CfDS, UNESCO, and EU are Protecting Indonesia from Harmful Content

Yogyakarta, June 28th 2022─Center for Digital Society UGM (CfDS UGM) in collaboration with UNESCO held a hybrid conference entitled ‘Addressing Gaps in Regulating Harmful Content Online’ on 28-29 June 2022. This event is part of the Social Media 4 Peace project funded by the European Union. Several expert speakers were presented in this event. Among them are Samuel Abrijani Pangerapan, Director General of ICT Application, MOCI; Faiz Rahman, researcher at CfDS UGM; Genoveva Alicia, researcher at the Institute for Criminal Justice Reform; and Noudhy Valdryno, Manager of Public Policy to Indonesia and Timor Leste from Meta. This event was moderated by Anisa Pratita Kirana Mantovani, researcher at CfDS UGM.

This conference focused on analyzing the gaps and existing regulations regarding the circulation of harmful content on the internet, which is a growing problem on various social media platforms in Indonesia. The event was opened by remarks by Ana Lomtadze, Program Specialist for Communication and Information at UNESCO. Ana explained about the Social Media 4 Peace project.

“The Social Media 4 Peace project aims to strengthen the resilience of local communities against the spread of harmful content online, particularly hate speech and disinformation. The first step taken by CfDS was to conduct research to understand the underlying causes, scale and impact of harmful content, especially on marginalized communities. The next thing to do is collaboration between policy makers for social media, this allows the civil society community to give advice to social media platforms to moderate content,” Ana said.

The literature review and focus group discussion conducted by CfDS shows that in Indonesia the current legal framework is inadequate to deal with the problem of spreading harmful content in Indonesia. Faiz Rahman, researcher of CfDS, said that, “There is no clear distinction between malicious and illegal content. The definition is still different, it is still not very clear.”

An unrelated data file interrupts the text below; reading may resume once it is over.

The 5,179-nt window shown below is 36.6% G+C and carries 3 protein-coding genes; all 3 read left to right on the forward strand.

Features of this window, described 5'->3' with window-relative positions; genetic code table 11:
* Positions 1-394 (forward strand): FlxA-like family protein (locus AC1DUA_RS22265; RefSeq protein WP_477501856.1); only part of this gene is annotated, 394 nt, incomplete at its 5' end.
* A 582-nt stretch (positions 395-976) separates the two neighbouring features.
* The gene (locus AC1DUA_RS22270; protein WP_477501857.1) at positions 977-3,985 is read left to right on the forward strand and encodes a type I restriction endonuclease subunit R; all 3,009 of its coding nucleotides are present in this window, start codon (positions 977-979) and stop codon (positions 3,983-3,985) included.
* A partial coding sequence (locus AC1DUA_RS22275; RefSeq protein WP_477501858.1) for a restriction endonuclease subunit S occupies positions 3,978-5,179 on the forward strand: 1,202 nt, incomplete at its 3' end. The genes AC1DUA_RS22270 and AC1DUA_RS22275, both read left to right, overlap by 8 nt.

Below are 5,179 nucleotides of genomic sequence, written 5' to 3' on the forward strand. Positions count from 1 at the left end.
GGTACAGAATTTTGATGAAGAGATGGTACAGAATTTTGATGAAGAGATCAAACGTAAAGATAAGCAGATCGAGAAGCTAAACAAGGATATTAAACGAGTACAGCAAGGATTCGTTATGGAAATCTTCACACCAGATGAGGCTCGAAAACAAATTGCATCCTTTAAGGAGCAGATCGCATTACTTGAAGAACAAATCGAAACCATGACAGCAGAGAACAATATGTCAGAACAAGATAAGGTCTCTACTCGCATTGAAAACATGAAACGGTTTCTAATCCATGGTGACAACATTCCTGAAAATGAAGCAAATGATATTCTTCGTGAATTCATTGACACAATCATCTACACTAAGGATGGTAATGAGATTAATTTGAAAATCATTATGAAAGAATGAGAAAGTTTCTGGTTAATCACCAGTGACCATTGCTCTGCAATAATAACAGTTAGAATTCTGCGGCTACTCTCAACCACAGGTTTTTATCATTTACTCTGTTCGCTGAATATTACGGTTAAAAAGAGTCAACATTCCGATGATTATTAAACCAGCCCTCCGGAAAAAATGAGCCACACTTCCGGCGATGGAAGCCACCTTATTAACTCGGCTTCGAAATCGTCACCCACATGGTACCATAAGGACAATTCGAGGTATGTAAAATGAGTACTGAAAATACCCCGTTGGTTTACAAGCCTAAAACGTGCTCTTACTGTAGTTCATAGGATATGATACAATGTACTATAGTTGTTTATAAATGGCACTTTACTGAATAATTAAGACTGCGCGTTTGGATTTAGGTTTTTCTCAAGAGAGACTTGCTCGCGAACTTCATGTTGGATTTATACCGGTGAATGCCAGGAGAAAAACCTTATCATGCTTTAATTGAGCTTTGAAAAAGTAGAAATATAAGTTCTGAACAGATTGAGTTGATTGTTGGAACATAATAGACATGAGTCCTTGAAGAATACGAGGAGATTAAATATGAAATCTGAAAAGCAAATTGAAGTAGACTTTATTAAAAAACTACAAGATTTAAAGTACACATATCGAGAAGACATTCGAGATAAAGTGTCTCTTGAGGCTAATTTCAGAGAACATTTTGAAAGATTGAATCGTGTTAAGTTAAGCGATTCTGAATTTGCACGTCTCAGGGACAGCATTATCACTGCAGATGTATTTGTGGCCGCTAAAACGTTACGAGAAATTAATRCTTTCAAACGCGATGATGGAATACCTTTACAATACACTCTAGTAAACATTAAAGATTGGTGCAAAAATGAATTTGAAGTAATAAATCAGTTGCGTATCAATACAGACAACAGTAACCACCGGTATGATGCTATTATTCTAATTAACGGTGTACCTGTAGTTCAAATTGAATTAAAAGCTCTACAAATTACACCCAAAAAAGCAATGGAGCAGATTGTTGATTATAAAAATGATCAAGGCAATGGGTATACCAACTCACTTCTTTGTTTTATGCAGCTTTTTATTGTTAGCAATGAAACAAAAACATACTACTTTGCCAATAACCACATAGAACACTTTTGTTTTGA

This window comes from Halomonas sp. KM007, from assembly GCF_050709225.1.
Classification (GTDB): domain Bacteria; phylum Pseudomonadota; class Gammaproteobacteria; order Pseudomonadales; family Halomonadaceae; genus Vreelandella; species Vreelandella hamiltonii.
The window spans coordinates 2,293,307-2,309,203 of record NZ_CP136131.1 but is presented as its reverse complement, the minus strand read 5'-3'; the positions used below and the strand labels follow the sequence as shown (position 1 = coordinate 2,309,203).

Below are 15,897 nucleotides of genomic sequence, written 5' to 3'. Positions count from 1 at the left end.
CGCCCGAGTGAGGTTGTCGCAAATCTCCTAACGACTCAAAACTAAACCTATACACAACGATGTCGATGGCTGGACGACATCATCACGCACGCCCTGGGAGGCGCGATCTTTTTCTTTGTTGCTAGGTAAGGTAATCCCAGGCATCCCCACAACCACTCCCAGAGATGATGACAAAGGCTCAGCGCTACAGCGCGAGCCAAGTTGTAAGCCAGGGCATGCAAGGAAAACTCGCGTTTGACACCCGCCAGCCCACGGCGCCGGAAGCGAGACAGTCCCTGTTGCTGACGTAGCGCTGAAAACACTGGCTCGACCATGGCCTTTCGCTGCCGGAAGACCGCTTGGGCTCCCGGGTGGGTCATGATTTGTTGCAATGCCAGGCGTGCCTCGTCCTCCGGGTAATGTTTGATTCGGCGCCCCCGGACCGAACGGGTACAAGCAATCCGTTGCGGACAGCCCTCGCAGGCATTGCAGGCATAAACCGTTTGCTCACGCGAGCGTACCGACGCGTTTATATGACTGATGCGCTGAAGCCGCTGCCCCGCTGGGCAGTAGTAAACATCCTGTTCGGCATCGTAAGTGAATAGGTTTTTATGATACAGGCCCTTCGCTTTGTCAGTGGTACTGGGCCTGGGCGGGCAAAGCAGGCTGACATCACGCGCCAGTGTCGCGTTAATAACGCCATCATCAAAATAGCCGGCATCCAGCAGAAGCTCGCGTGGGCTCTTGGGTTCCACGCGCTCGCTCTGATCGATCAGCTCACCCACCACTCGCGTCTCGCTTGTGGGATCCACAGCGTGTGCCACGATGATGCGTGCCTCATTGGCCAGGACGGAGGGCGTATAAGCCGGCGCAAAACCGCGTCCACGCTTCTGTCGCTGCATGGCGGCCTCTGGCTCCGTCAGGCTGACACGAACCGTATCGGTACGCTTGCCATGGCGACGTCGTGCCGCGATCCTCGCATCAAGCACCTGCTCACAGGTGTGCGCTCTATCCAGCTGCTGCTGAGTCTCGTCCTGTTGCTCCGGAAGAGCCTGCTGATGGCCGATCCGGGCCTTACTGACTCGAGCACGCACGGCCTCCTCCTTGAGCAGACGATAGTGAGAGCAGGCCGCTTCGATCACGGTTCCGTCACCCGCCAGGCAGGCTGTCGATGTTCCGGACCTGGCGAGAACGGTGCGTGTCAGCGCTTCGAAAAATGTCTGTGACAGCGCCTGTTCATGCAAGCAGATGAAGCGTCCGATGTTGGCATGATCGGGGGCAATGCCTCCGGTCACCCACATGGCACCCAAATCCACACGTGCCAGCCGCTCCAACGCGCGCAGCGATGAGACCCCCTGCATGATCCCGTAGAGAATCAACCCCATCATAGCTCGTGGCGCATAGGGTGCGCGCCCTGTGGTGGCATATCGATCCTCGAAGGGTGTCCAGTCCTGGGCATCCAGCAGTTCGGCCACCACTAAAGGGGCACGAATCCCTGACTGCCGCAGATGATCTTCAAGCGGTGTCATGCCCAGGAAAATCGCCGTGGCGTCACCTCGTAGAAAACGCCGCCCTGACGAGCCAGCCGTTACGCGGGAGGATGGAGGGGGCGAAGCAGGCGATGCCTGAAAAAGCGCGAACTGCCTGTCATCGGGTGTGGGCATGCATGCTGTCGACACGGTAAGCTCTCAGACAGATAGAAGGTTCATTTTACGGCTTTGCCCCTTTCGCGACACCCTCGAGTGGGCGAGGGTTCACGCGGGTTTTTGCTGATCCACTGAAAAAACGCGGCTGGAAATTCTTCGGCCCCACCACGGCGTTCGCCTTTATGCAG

CfDS also found loopholes in how governments and social media platforms deal with harmful content. This malicious content is defined differently by the two parties, so it results in different responses from the two. Within the framework of Indonesian law, all malicious content can be criminally prosecuted. Meanwhile, based on Noudhy Valdryno’s explanation, social media platforms such as Meta use other mechanisms. For example,  include deleting content, restricting distribution, and removing users. The platform emphasizes the important role of users to participate in monitoring the spread of harmful content on social media.

An interesting fact was also explained by Genoveva, a researcher at ICJR. She said that, “The criminal article regarding the spread of fake news in Indonesia is still unclear. Regulations that are supposed to protect vulnerable groups are often used to attack vulnerable groups themselves. In protecting freedom of expression, we must accept that it may offend and annoy us. However, freedom of expression must be protected,” Genoveva said.

The first day of the conference was open to the public and brought together representatives from government, civil society, and social media platforms to debate how to effectively deal with harmful content. The second day of the conference was closed sessions for civil society groups and platforms to discuss practical steps towards multi-stakeholder coalitions for social media and to encourage community-led content moderation practices.

This event also introduces the Anti Harmful Content platform: ( which is the result of a collaboration between UNESCO and UGM. Through this platform the public can report harmful content and help with future research and monitoring.